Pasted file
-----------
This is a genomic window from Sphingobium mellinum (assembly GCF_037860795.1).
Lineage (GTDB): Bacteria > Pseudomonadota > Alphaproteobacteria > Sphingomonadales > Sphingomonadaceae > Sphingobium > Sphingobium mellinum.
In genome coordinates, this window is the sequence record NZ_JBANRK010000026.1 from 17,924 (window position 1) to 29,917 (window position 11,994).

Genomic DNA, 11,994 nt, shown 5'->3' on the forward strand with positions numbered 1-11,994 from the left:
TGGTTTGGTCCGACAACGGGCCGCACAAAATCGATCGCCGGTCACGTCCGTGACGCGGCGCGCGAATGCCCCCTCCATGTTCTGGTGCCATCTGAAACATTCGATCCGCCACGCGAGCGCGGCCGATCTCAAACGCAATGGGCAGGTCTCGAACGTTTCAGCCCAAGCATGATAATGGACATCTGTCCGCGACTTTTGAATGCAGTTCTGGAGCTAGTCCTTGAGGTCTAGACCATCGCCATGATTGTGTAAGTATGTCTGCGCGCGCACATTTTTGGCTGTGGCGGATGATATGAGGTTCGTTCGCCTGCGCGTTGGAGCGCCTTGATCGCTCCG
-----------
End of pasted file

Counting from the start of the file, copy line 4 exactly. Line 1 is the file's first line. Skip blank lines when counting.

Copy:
Genomic DNA, 11,994 nt, shown 5'->3' on the forward strand with positions numbered 1-11,994 from the left: